Skip to toolbar

Posts from May 2016

Crime has become a form of entertainment?

19 May 2016

IanWith colleagues at MMU, I have been working on several inter-related projects that look at cultural representations of law and order. We have written about the works of David Peace, the novels and journalism of Gordon Burn as well TV cop drama. Our research uses bricolage as an approach as this allows researchers to cover a whole range of materials – newspaper articles, films, TV series, novels and music to examine the way that versions of events are produced.   We argue that crime has become a form of entertainment. One result of this process is that the brutality of high profile crimes such as sexual violence and homicide is diluted or repackaged as drama.  Recently marked the fiftieth anniversary of the sentencing of Brady and Hindley to life imprisonment.  We wrote an article https://theconversation.com/the-moors-murders-50-years-on-how-brady-and-hindley-became-an-awful-celebrity-template-58665 about the ways, in which, the reporting of their crimes and the subsequent media obsession with the case have become almost a template for the symbiotic relationship between the media and serial killing.  I was then interviewed on local radio and TV about the article and proposed book that we are writing exploring these issues.  Throughout our work, we argue that the mediatisation of crime has the indirectly results in the marginalisation of the pain and suffering of the victims and their families  – the academy plays a part in this with the obsession with motivations of perpetrators and developing typologies of killers.  . The article was published on 6th May – the media loves anniversaries, both interviews asked me questions about Brady and the death penalty. I recognise that there is something of a post-modern dilemma here using the media to argue that the focus should shift.  These areas are explored in more depth here http://www.internetjournalofcriminology.com/Cummins_Foley_King_The_Strange_Case_of_Ian_Stuart_Brady_and_the_Mental_Health_Review_Tribunal_IJC_Jan_2016.pdf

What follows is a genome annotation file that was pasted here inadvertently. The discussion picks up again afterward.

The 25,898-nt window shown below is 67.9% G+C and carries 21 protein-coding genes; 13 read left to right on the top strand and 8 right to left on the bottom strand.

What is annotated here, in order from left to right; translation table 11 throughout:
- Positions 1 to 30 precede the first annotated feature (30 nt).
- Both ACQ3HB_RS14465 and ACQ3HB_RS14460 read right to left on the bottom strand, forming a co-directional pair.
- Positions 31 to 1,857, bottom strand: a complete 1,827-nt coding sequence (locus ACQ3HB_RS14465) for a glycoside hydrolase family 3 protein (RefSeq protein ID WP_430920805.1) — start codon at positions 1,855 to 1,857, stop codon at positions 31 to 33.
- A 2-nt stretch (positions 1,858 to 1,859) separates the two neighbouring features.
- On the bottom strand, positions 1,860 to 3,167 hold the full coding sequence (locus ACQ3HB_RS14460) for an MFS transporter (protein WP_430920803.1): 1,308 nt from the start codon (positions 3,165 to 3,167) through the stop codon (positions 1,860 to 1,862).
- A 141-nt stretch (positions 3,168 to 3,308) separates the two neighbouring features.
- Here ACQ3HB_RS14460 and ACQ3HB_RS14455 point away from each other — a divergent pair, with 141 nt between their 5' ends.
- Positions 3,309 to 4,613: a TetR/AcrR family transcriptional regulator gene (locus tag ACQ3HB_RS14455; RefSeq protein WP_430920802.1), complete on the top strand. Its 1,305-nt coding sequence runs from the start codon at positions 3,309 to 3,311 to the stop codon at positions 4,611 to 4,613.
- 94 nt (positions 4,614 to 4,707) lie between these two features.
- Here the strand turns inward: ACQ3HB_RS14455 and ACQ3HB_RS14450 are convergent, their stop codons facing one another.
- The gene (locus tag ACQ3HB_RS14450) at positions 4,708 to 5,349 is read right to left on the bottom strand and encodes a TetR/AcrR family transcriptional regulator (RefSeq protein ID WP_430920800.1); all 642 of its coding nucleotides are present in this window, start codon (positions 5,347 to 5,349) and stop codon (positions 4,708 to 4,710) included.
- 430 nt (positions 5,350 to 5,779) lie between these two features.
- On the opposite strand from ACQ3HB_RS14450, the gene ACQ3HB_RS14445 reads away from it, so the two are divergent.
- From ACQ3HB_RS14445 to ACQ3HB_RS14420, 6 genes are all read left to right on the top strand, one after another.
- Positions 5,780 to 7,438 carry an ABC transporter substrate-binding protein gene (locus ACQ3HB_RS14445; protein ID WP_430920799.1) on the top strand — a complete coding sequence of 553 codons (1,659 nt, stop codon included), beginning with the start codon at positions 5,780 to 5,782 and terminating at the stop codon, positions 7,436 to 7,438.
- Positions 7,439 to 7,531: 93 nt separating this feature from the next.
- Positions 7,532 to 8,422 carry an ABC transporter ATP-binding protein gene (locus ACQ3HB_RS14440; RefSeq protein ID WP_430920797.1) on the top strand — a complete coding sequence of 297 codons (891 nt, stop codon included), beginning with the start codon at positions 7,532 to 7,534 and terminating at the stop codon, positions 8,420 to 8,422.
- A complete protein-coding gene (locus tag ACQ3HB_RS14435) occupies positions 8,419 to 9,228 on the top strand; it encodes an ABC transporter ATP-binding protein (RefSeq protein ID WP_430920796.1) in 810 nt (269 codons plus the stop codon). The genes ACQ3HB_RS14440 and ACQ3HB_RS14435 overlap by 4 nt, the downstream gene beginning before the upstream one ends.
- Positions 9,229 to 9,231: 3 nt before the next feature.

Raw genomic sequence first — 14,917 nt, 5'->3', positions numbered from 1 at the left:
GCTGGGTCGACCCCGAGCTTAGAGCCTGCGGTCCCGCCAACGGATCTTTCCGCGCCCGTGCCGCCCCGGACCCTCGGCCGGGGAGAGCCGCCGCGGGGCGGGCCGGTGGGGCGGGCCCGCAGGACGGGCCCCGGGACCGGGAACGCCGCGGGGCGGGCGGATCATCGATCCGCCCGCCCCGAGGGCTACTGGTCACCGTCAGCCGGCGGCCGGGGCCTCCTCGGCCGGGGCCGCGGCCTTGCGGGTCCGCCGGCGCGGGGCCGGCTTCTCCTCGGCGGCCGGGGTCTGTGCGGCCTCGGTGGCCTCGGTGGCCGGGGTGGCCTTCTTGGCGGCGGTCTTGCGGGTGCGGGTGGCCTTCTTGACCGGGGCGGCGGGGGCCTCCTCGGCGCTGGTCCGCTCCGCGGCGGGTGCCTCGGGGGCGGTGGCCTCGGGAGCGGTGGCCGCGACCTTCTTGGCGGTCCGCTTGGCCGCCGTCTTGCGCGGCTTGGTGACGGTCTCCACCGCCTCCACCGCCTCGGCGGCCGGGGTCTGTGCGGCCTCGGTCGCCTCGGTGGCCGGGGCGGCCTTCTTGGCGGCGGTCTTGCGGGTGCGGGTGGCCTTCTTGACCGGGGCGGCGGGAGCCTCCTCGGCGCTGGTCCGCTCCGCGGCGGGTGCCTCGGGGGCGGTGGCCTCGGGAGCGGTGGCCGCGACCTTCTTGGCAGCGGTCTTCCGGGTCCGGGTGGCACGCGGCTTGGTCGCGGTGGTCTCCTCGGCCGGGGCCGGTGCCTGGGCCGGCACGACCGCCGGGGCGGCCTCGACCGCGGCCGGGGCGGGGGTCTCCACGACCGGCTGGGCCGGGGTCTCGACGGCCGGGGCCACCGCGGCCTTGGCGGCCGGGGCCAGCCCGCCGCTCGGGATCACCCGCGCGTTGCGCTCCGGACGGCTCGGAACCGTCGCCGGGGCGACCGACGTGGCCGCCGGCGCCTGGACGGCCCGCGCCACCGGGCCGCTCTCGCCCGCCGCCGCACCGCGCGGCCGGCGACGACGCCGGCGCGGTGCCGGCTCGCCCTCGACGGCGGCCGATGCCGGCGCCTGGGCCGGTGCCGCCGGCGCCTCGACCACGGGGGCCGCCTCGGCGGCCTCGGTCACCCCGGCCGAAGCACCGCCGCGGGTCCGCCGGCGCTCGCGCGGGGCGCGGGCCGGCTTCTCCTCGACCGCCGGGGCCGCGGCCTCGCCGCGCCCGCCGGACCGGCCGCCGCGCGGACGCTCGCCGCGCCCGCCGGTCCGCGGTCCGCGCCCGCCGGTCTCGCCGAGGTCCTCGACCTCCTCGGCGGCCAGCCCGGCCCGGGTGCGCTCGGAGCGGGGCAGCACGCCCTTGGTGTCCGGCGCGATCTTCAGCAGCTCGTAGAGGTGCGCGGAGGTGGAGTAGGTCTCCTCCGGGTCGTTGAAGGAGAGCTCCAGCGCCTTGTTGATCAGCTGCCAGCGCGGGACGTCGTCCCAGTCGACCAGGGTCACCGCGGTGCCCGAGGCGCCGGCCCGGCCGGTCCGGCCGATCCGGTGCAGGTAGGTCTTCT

The other papers I discuss are available here http://usir.salford.ac.uk/view/authors/11079.html

Ian Cummins, Senior Lecturer in Social Work

School of Nursing Midwifery, Social Work & Social Sciences

Successful Cities

19 May 2016

chris3What can criminologists do when they work in countries with very high crime rates? What proposals can they make for bringing crime rates down? This was the topic I addressed when invited to talk (via Skype) to Criminology graduates in Mérida, Venezuela, in March of this year. Venezuela saw its crime rates increase dramatically from the mid-1990s onwards and now has some of the highest crime rates in the world. In 2013, the murder rate was estimated at 79 per 100,000 habitants (which compares with a murder rate of 1 per 100,000 for the UK). Such is the sense of urgency and crisis that the usual crime prevention measures, which often require long-term development, don’t seem to be appropriate.chris1

However, one answer to the problem might be found in policies that have been adopted, with apparent success, in some other parts of Latin America. For example, the city of Medellín, Colombia, with a murder rate above 350 per 100,000 in the early 1990s saw a substantial decline to about 25 per 100,000 by 2005. How did they do it? By developing urban infrastructure to improve and integrate low income neighbourhoods, improving urban management, increasing citizen participation and, importantly, negotiating with violent actors. chris2In other words, they established or increased the presence of the state in order to pacify the urban
environment. Many of these solutions look interesting, feasible and defensible. The worry relates to the negotiation: is it designed to dismantle violence as a form of control, or only to regulate it? That is a dilemma for criminologists as well: how do they engage with, confront and defuse systems of violence?

Chris Birkbeck, Professor of Criminology